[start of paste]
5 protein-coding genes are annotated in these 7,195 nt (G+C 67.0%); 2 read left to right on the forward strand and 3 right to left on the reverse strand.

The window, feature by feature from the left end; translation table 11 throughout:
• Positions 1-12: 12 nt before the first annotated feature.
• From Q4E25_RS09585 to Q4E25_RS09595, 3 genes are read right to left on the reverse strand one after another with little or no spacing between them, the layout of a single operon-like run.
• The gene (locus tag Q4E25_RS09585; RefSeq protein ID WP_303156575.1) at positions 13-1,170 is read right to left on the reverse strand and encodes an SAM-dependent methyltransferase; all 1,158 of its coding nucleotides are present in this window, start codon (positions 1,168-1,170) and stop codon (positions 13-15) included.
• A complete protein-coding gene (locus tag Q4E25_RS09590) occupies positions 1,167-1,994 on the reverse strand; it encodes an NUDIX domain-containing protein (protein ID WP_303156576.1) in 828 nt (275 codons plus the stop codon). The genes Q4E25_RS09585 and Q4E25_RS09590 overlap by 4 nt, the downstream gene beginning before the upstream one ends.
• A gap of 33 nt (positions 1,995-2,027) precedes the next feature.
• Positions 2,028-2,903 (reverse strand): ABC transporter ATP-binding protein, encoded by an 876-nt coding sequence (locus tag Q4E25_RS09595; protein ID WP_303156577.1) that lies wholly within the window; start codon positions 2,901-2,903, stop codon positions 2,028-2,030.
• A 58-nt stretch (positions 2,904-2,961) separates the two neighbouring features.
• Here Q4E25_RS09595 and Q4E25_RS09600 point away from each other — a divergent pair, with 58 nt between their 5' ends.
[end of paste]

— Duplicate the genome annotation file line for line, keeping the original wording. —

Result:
5 protein-coding genes are annotated in these 7,195 nt (G+C 67.0%); 2 read left to right on the forward strand and 3 right to left on the reverse strand.

The window, feature by feature from the left end; translation table 11 throughout:
• Positions 1-12: 12 nt before the first annotated feature.
• From Q4E25_RS09585 to Q4E25_RS09595, 3 genes are read right to left on the reverse strand one after another with little or no spacing between them, the layout of a single operon-like run.
• The gene (locus tag Q4E25_RS09585; RefSeq protein ID WP_303156575.1) at positions 13-1,170 is read right to left on the reverse strand and encodes an SAM-dependent methyltransferase; all 1,158 of its coding nucleotides are present in this window, start codon (positions 1,168-1,170) and stop codon (positions 13-15) included.
• A complete protein-coding gene (locus tag Q4E25_RS09590) occupies positions 1,167-1,994 on the reverse strand; it encodes an NUDIX domain-containing protein (protein ID WP_303156576.1) in 828 nt (275 codons plus the stop codon). The genes Q4E25_RS09585 and Q4E25_RS09590 overlap by 4 nt, the downstream gene beginning before the upstream one ends.
• A gap of 33 nt (positions 1,995-2,027) precedes the next feature.
• Positions 2,028-2,903 (reverse strand): ABC transporter ATP-binding protein, encoded by an 876-nt coding sequence (locus tag Q4E25_RS09595; protein ID WP_303156577.1) that lies wholly within the window; start codon positions 2,901-2,903, stop codon positions 2,028-2,030.
• A 58-nt stretch (positions 2,904-2,961) separates the two neighbouring features.
• Here Q4E25_RS09595 and Q4E25_RS09600 point away from each other — a divergent pair, with 58 nt between their 5' ends.